Patients with a known case of strep throat are treated with a course of antibiotics, most commonly penicillin, azithromycin, or a similar drug known to be effective in treating streptococcal infections. A child whose
throat is too sore to allow comfortable swallowing can be given penicillin by injection.
A child with strep throat will usually not be contagious within a day or two of starting treatment and can return to school once the fever goes down. It is important, however, for anyone, child or adult, with strep throat to take the full course of antibiotics (usually ten days), even though he or she may start to feel better in a few days. Not taking the full course of antibiotics may lead to such later complications of strep throat as rheumatic fever or inflammation of the kidneys. The doctor should be consulted if the patient does not begin to feel better after a day or two of antibiotic treatment.
Adults or children with strep throat can take ibuprofen, acetaminophen, or another nonaspirin pain reliever to bring down fever and relieve muscle cramps or headache. Gargling with salt water—one-half teaspoon of salt in a glass of warm water—is recommended for easing the throat discomfort.
In some cases, the doctor may recommend a tonsillectomy to prevent recurrence of streptococcal infections. A study done in 2006 found that children with repeated episodes of strep throat whose tonsils are intact are more than three times as likely to develop additional episodes of strep throat than children whose tonsils were removed.
The great majority of patients with strep throat recover completely with no complications even without antibiotic treatment. However, about two patients per 1,000 who are not treated will develop rheumatic fever and another two per 1,000 will develop a severe infection of the tonsils. Other possible but rare complications of strep throat include ear infections, kidney or liver damage, pneumonia, inflammation of the bones or joints, or sinusitis.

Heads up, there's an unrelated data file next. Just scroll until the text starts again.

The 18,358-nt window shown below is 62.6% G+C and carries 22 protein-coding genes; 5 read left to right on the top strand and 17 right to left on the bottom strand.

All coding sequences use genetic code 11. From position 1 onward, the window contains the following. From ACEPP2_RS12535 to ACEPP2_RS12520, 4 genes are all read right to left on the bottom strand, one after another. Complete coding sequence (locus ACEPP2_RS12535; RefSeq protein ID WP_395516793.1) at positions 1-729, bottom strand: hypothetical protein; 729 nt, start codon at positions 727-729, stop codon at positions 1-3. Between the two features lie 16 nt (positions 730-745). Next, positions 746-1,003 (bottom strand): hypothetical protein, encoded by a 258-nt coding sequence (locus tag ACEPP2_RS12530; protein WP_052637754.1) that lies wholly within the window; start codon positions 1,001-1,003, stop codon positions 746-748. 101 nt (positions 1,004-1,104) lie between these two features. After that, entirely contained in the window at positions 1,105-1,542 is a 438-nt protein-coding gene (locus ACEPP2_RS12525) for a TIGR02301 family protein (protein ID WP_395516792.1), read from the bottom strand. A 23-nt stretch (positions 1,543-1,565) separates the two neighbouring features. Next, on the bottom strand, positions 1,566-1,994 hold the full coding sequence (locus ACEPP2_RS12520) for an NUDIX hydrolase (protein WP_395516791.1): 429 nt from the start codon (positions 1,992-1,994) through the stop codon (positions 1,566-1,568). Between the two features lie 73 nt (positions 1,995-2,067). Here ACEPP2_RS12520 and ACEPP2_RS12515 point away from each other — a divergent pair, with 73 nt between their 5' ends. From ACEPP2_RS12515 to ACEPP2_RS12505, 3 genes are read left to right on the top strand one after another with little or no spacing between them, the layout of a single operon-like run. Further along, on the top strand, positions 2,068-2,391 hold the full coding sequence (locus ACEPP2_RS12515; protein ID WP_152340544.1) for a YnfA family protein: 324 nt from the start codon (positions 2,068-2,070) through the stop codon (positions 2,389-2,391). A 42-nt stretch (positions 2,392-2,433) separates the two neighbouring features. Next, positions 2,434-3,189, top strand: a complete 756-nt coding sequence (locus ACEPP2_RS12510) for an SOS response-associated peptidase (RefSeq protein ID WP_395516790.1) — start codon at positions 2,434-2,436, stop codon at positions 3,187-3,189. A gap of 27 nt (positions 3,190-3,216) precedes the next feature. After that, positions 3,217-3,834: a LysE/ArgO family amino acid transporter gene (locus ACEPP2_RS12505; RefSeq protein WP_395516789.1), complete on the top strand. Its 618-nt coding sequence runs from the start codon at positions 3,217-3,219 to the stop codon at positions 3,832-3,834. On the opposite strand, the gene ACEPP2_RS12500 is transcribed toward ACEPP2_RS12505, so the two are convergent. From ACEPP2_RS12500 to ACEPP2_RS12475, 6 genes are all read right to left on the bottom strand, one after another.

Another possible complication of strep throat is the PANDAS syndrome, a term that stands for Pediatric Autoimmune Neuropsychiatric Disorders Associated with Streptococcal infections. Some children develop symptoms of obsessive-compulsive disorder or Tourette syndrome after a group A streptococcal infection; or they become moody, irritable, and anxious when separated from their parents. The connection between these symptoms and the infections is not clear, however, and many doctors think that further research is needed.
Strep throat is difficult to prevent completely because of the close contact among children in schools and day care centers, particularly in the winter. In addition, some people can carry Group A streptococci in their throats without getting sick themselves. When anyone in a family is diagnosed with strep throat, doctors recommend protecting other members by washing the sick person's eating utensils, drinking glasses, and bedding in hot soapy water separately from the rest of the family's dishes and laundry. Children with strep throat should also be reminded to cover the nose and mouth when sneezing or coughing and to wash the hands thoroughly in warm soapy water afterward.